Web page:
Certainly works that way for cordage.
    Ultimately that is true but you only tension your rigging to around 20% of UTS. Sailing loads will add a bit but nowhere near enough to stretch the wire significantly.
    Answers to some technical queries at new website http://coxeng.co.uk

  7. #7
    Join Date
    Mar 2005
    Location
    East Sussex.
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    21,416

    Default Re: thicker standing rigging?

    If it was designed for 6mm wire. and has worked OK with it for many years, why change? If you fit thicker wire you cannot tension it to the same percentage without risking damage to chainplates and possibly distorting the boat so that things happen like cabin doors getting stuck.
    Working on immortality - One day at a time.

  8. #8
    Join Date
    May 2018
    Posts
    180

    Default Re: thicker standing rigging?

    Quote Originally Posted by VicS View Post
    Using thicker wire is no problem as such but I would only tension it to the same figure as the original. If you tension it to the figure you would normally set it to for the thicker wire you could be setting it to a tension the boat is not designed for.

    But why increase from 6 to 8 ? Need a stronger rig or just money to spend?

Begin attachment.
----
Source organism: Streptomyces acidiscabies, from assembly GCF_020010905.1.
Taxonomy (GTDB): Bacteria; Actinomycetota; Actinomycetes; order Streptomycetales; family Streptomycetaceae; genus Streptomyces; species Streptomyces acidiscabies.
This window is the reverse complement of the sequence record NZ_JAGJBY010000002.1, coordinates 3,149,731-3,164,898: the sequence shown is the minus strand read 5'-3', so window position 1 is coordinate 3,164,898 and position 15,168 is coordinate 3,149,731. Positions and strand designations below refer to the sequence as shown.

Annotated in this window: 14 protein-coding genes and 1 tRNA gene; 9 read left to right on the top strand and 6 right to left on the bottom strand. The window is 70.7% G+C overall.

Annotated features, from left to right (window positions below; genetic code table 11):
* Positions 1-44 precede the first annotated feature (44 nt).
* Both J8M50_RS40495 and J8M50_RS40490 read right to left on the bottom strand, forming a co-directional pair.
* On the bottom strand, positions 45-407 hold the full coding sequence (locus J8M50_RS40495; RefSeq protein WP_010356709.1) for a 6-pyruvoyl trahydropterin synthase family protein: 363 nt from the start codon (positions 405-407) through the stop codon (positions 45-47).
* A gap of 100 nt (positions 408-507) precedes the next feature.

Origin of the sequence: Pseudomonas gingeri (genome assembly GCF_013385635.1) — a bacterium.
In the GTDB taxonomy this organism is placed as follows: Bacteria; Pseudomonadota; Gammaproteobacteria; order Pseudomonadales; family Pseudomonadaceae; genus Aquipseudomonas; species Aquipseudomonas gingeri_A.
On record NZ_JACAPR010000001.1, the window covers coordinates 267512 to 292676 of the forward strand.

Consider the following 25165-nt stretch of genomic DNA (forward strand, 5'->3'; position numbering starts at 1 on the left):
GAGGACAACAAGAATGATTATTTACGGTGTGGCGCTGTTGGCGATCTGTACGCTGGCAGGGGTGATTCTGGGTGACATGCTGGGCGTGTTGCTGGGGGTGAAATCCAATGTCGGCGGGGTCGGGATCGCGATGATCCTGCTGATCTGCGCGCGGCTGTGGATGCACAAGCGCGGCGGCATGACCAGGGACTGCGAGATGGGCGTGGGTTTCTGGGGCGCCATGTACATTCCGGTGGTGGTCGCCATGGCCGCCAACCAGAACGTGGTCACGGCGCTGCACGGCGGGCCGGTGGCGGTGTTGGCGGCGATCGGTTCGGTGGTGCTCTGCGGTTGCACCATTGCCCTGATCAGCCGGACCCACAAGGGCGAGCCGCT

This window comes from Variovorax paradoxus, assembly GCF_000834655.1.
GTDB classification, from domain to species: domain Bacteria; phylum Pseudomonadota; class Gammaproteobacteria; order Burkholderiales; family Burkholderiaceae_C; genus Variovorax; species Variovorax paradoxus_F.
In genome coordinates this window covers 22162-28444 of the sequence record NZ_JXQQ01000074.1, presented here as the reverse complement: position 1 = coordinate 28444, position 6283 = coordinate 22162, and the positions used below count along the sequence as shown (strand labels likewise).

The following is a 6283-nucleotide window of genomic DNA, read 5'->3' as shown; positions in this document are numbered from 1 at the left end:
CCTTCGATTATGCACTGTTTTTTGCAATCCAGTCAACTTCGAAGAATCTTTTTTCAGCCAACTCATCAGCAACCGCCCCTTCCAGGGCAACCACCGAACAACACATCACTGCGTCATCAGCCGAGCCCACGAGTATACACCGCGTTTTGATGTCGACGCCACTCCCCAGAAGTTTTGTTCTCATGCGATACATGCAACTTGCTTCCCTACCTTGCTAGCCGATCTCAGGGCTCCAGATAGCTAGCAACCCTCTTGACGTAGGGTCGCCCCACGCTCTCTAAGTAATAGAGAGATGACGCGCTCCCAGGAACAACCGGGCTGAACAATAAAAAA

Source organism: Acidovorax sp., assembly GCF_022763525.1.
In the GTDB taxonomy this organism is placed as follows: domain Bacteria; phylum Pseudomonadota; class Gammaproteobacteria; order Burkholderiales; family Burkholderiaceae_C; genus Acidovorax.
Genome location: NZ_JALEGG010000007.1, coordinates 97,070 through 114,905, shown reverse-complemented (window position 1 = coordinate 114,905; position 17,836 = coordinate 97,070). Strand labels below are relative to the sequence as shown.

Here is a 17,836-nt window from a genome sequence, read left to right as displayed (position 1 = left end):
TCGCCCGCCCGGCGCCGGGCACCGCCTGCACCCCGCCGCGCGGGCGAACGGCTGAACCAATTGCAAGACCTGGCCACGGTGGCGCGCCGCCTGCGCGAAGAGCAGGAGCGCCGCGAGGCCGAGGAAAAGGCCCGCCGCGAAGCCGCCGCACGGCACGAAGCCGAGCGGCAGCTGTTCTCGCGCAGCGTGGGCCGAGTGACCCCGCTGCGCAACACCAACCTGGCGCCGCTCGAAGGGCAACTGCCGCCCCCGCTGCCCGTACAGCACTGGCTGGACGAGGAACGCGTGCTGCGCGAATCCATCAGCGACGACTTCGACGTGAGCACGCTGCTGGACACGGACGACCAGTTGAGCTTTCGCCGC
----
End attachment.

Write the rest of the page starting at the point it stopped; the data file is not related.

11 strand ? Is that right ?
    hi Vic you are right i got it wrong! actually it should be 1x19 strand wire continuous according to boat specs unless last rig replacement was set differently. I experienced some heavy weather with the meltemi in aegean sea. Had some strong "flaps" of the jenoa going downwind ( shaking rigging) and splashing into big waves going upwind. These sudden stresses at the rigging makes me think of the 8mm, but then i hadn't though of the tension factor.
    If you tension it to the figure you would normally set it to for the thicker wire you could be setting it to a tension the boat is not designed for.
    I relize that know. It's like setting thick bass strings to a mandolin
    Do it yourself and do it good!

  9. #9
    Join Date
    May 2018
    Posts
    180

    Default Re: thicker standing rigging?

    Quote Originally Posted by Norman_E View Post
    If it was designed for 6mm wire. and has worked OK with it for many years, why change? If you fit thicker wire you cannot tension it to the same percentage without risking damage to chainplates and possibly distorting the boat so that things happen like cabin doors getting stuck.
    I ll stick to the 6mm. Stupid but didn't think of the foundamental factor of tension difference!
    Do it yourself and do it good!

  10. #10
    Join Date
    Mar 2005
    Location
    East Sussex.
    Posts
    21,416

    Default Re: thicker standing rigging?

    Good call to stay with the original design IMHO. I suggest that you get yourself a rig tension gauge. I use the largest size of Loos Professional gauge as my rigging is mostly 10mm, but the smaller one that reads wire sizes to 7mm will do for you because your 8mm forestay has its tension set by the backstay and is not measured directly. It is important that you keep your rig properly tensioned because a slack rig is more likely to fail than one kept properly tight.
    Working on immortality - One day at a time.